Lest we feel sorry for Moab that they are subject to Israel and heavily taxed, the author of 2nd Kings reminds us of their pagan wickedness. "When the king of Moab saw that the battle had gone against him, he took with him seven hundred swordsmen to break through to the king of Edom, but they failed. Then he took his firstborn son, who was to succeed him as king, and offered him as a sacrifice on the city wall. The fury against Israel was great; they withdrew and returned to their own land." (2 Kings 3:26-27) Though at this time in the Scriptures many in Israel have fallen away from the faith, we do not yet find Israel's kings sacrificing their children to foreign gods. Israel is appalled at this sight and they are the ones the Bible tells us "returned to their own land". In the NIV it's not quite clear which army returns to their own land but in other versions it appears to be the Israelites. Many Bible scholars agree with this translation and add that the original texts indicate that it's seeing this child sacrificed that so shocks and horrifies them that they turn for home. 

The king of Moab performs this awful deed on top of the wall so his own men and the armies of Israel, Judah, and Edom can see it. He wants everyone to know how fierce his anger is against Israel. He is so committed to coming back against them that he will do anything to achieve his goal, including sacrificing his son, the most precious thing he has, to his pagan god. He believes such a sacrifice will please his god enough to give him victory in the next battle. He also likely believes the sight of this will strike fear in the Israelites. They will understand he will stop at nothing to defeat them. He may even think, in his ignorance of the one true God of Israel, that Israel will fear his god after seeing him sacrifice his son to him. Instead, the Israelites are disgusted to the point of not even being able to even look over the border into Moab.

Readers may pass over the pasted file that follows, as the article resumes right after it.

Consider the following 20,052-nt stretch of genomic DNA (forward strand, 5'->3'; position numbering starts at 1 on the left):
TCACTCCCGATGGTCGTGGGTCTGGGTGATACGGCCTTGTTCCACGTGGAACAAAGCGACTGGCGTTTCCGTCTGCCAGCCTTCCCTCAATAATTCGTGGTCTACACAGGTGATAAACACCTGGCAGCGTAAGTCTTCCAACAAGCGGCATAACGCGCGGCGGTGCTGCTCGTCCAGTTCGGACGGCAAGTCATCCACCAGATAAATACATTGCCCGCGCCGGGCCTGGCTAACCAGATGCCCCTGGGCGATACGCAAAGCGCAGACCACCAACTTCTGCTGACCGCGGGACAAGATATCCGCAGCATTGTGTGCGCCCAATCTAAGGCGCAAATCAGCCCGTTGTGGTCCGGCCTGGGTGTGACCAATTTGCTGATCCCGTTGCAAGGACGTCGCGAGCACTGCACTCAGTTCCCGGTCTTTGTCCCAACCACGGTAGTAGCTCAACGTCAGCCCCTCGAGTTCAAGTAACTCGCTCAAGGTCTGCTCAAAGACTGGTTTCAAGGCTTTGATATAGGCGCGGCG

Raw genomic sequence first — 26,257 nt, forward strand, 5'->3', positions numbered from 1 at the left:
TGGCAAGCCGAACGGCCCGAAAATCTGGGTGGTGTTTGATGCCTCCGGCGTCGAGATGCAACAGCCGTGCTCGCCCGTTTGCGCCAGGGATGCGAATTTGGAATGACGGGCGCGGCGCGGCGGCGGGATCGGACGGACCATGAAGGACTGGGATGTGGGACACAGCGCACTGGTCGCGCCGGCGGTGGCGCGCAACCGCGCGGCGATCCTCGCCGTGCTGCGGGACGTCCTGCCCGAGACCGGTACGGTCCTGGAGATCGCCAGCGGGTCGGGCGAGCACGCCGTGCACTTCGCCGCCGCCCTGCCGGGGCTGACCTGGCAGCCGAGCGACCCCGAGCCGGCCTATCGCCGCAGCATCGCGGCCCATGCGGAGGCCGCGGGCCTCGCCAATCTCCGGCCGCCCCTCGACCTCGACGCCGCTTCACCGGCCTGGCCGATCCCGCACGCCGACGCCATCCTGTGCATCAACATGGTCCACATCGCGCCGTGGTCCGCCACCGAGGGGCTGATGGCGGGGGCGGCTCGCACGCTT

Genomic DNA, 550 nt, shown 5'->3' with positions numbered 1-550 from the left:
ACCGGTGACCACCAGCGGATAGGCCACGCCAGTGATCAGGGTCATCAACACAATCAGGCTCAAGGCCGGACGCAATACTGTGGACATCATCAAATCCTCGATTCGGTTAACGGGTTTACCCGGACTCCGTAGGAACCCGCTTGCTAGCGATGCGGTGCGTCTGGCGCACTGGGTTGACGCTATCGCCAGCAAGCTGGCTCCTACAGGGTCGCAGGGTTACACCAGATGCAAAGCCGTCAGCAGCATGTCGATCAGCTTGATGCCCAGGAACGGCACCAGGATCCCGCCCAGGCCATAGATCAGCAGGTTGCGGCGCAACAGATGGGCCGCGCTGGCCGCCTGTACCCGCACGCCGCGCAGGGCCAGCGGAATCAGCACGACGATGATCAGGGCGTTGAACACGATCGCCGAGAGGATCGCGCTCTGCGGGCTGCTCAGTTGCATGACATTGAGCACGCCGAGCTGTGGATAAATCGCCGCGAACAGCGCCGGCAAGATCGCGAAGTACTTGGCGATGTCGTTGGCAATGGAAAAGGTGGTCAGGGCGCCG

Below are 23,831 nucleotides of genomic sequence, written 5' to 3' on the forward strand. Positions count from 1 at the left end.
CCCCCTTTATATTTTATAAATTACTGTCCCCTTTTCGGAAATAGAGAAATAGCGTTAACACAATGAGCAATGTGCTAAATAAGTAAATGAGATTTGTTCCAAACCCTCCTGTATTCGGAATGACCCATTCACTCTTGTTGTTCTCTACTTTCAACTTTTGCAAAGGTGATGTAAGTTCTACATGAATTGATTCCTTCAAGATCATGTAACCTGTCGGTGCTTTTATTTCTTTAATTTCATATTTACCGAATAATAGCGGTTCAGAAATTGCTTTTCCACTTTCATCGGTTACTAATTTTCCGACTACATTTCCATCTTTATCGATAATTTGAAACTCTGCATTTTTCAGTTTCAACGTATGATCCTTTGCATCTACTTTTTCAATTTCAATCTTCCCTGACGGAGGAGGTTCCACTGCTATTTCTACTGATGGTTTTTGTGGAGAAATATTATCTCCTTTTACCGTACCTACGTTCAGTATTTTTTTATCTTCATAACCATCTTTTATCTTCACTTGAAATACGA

The Moabites were an exceedingly wicked people, not even having natural affection for their offspring. They indulged in every kind of sin imaginable. At this time in history, it was the Lord's will for them to be subject to Israel, for them to feel oppressed by Israel, for them to be disciplined by Israel. Had the Moabites taken their divine discipline in the right spirit, they might have been influenced by those in Israel who were still faithful to God. The Moabites might have found salvation in the Lord. They could have been changed from their useless worship of false gods to a new life in the worship of the only God. In this sense, God was showing mercy to the Moabites by making them subject to Israel, and I think some souls were probably saved through contact with Israel, but by and large it appears they clung to their false gods and to their horrific religious practices. In the judgment they will never be able to say they never heard of the God of Israel. They will not be able to say they never had an opportunity to hear the truth. 

No comments:

Post a Comment